My worries about online schools ultimately have little to do with the merit of their teaching tools. My worries are rooted in what traditional schools can offer that virtual schools cannot: the sharing of literal space. The connections forged through daily face to face relationships, in the same room, breathing the same air, cannot be replicated even by the most sophisticated webcam. For many adolescents, it is those relationships (not the class content) which help them succeed.

While I do believe that online schools can serve a valuable purpose for some students who are in unique situations, I worry that it is a high-tech new way to leave more children behind.

5 thoughts on “My Worries about Virtual High Schools

  1. Tom

    I’m with you, Mark. I think that if someone has a specific topic that they want to learn about or a skill that they need to leeed to learn, finding it on-line is a fast, efficient way to go. (I learned how to adjust the rear derailleur on my bike by going to YouTube.) But if a student is just a student, with no specific agenda; relying on the faculty to set the syllabus, then learning on-line seems wrong. At least for now. Maybe Web 3.0 will change our minds.

  2. Kristin

    Online education has its place, as does the old-fashioned correspondence course. It allows a student to fit a course in on her own time, and in her own place, as opposed to having to show up at some building at scheduled times during the week.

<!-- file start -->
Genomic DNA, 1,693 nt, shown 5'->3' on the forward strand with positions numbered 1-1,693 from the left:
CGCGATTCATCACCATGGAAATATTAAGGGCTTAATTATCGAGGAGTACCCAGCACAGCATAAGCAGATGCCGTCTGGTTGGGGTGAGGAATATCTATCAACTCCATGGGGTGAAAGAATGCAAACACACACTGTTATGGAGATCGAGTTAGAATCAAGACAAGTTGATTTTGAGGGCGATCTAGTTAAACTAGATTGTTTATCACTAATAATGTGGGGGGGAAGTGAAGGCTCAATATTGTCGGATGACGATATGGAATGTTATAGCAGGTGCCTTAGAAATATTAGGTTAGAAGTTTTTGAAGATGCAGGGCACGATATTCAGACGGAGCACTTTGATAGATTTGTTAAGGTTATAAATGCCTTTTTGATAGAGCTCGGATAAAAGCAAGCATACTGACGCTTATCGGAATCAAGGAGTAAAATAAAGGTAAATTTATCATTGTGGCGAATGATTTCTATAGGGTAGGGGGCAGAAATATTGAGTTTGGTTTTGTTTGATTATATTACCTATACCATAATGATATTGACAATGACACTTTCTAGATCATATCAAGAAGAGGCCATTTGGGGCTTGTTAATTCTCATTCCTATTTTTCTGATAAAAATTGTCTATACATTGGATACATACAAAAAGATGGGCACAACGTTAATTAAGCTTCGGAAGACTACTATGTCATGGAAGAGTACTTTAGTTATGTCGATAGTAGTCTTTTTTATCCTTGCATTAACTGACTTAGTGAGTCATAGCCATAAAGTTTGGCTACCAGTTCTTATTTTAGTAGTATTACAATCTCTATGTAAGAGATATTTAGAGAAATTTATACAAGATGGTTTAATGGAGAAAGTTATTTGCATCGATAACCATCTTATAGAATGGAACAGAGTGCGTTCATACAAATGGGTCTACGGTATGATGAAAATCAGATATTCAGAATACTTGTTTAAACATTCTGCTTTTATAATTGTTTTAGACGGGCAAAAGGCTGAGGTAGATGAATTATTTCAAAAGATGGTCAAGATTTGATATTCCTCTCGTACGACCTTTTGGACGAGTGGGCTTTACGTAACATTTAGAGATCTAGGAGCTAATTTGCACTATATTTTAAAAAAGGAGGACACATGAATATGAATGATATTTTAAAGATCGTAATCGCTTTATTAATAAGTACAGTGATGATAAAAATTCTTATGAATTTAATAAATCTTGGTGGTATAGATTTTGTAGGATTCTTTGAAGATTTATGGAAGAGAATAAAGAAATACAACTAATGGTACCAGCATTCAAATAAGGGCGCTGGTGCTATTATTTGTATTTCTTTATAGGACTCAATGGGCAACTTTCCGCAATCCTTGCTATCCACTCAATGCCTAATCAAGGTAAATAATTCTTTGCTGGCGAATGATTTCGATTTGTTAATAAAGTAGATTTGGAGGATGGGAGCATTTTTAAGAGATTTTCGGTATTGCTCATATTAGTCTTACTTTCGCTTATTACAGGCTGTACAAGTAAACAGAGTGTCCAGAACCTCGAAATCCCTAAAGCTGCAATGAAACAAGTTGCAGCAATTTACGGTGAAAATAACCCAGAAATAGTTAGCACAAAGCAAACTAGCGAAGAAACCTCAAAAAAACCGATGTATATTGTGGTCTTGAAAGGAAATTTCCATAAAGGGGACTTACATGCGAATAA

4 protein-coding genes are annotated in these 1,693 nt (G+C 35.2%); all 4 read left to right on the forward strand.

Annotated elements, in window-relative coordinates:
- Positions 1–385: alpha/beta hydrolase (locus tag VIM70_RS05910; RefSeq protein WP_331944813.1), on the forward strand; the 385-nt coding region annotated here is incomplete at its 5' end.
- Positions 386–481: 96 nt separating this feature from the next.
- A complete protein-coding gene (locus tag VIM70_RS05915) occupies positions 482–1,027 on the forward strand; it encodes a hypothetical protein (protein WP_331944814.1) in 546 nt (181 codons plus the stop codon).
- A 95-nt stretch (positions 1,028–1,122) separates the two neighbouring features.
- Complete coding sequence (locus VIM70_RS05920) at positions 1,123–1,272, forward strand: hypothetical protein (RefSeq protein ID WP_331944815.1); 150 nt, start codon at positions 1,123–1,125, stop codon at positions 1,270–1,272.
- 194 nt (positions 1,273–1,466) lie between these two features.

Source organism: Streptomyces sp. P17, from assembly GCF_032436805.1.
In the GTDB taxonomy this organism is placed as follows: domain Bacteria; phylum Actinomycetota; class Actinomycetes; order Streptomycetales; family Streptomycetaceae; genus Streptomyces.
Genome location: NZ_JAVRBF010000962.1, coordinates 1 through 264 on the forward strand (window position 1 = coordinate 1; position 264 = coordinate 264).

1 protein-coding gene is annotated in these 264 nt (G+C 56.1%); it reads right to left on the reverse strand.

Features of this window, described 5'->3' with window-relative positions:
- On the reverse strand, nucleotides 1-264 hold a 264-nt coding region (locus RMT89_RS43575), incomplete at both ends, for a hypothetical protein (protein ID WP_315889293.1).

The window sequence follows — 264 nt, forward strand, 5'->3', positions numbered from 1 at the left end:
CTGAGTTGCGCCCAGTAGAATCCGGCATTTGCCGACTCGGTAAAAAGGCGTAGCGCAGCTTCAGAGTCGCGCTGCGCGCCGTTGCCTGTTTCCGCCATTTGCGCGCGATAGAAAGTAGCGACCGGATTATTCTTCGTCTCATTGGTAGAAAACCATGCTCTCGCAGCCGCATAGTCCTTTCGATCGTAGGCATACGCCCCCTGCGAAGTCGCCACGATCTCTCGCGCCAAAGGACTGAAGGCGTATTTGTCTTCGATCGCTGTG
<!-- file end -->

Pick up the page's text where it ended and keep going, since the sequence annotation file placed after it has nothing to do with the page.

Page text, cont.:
I took a correspondence course my final quarter of college to fit in a class I needed, but had no time in my schedule to take. I HATED it. It was so hard to get the assignments done, figure out what I was supposed to do, and meet deadlines detached from having my body in some classroom.
    In graduate school, I signed up for, paid for, and failed another correspondence course because the first assignment was so stupid and vague I couldn’t wrap my brain around it. It involved reading Barbara Tuchman’s The Proud Tower and writing a 4,000 word “report.” I should have faked it, but it was so boring I couldn’t even do that.
    That course illustrates the biggest problems with the push to get more “teaching” done with fewer teachers and classrooms – bad curriculum and no support. It’s easy to assign. It’s even easy to assess. It’s hard to teach.